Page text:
The following theorem supplies the basic elements necessary for construction of generalized fractal interpolation functions. Theorem 1. Let the interpolating data set D = {P_{i} = [x_{i } y_{i } z_{i}]^{T }Î R^{3}, x_{i }< x_{i+1}, i = 0, 1,.., n}(n ³ 2) be given. Consider the IFS s(D) = {R ^{3}; w_{1},..., w_{n}}, where w_{i} are given by (1) with and the real numbers d_{i}, h_{i}, l_{i}, m_{i }are parameters chosen such that w_{i }(i = 1,..., n ) are contractive mappings. Then, the limiting set F_{D}= lim_{k ®¥}W ^{k}( G ), is the graph of a continuous vector valued function f : [x_{0}, x_{n}] ® R^{2} having the interpolation property f(x_{i}) = [ y_{i }z_{i}]^{T }, i = 0,1,..., n. Proof. It is straightforward
to see that, with the special choice of e_{i},
f_{i}, g_{i }given here, the transformations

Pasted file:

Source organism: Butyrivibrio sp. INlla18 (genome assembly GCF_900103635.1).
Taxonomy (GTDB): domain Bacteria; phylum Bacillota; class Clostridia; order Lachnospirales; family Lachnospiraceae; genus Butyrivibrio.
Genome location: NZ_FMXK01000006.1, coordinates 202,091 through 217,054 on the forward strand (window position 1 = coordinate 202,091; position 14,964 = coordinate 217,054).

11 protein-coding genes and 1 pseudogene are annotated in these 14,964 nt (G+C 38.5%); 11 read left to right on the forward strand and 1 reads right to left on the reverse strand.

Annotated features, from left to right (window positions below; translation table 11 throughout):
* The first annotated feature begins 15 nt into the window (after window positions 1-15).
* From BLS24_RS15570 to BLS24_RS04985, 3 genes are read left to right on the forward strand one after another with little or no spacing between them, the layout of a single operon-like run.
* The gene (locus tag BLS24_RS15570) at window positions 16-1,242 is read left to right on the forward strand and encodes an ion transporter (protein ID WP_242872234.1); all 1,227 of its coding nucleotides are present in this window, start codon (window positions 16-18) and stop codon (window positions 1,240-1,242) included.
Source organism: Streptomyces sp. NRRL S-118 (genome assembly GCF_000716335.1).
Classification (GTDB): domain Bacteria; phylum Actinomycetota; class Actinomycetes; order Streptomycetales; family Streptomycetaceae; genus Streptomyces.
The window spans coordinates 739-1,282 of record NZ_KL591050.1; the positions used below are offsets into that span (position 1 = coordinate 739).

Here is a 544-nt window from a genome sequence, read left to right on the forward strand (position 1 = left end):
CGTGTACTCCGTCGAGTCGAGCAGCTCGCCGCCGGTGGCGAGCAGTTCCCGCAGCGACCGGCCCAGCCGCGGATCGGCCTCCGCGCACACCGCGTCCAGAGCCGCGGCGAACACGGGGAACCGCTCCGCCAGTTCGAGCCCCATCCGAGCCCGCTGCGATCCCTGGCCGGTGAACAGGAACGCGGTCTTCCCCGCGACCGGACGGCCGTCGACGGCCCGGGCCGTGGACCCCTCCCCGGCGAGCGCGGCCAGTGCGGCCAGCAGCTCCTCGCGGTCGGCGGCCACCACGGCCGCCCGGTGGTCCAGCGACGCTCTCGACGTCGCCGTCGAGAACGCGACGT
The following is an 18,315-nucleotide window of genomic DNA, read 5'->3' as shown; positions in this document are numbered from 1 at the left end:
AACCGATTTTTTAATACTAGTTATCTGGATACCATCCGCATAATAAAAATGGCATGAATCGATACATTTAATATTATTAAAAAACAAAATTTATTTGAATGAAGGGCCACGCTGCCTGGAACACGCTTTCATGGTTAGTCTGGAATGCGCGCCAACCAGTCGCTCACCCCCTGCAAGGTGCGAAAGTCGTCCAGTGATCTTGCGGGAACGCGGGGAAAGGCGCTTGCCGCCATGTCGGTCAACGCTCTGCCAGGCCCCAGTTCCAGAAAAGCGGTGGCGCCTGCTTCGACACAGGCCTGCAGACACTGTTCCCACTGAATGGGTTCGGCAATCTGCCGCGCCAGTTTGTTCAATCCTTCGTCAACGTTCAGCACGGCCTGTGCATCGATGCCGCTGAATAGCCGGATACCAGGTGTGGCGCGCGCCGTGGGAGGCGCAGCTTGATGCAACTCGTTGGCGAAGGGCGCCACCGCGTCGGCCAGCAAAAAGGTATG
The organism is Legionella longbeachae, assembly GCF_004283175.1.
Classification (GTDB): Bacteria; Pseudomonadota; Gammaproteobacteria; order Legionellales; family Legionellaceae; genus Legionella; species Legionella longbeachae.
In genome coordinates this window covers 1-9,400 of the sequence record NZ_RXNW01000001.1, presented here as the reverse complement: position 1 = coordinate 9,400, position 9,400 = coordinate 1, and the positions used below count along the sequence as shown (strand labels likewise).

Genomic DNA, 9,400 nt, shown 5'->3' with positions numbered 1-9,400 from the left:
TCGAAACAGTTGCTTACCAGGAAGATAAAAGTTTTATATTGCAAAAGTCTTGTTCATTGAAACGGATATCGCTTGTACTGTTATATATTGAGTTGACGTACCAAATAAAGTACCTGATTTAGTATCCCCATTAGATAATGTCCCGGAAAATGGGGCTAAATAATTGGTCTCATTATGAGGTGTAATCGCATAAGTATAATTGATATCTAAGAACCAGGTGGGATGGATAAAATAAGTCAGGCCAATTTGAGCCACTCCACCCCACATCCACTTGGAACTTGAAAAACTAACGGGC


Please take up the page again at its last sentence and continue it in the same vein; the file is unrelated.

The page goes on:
in the IFS take the form
For i = 1,..,n, denote by M_{i }the
sub-matrix of A_{i } whose elements are d_{i},
h_{i}, l_{i}, m_{i}
The conditions that d_{i}, h_{i}, l_{i}, m_{i } must obey in order that a transformation of the form of w_{i }Îs(D) be a contraction, are given in the following lemma. Lemma 1.
A transformation w_{i }having
the form (1)with
a_{i }<
1
is a contraction of R^{3} if
and only if the elements d_{i}, h_{i},
l_{i}, m_{i}_{ }of A_{i
}satisfy
one of the following two systems of inequalities
(d_{i}-m_{i})^{2}
+ 4 h_{i }l_{i }³
0 and d_{i}m_{i}-
h_{i }l_{i }- | d_{i
}+
m_{i
}|
+ 1 > 0 , (7a)
(d_{i}-m_{i})^{2} + 4 h_{i }l_{i} < 0 and 1 -d_{i}m_{i} + h_{i }l_{i} > 0 . (7b) Proof. Denote
the
spectral radius of a matrix M by r(M).
Then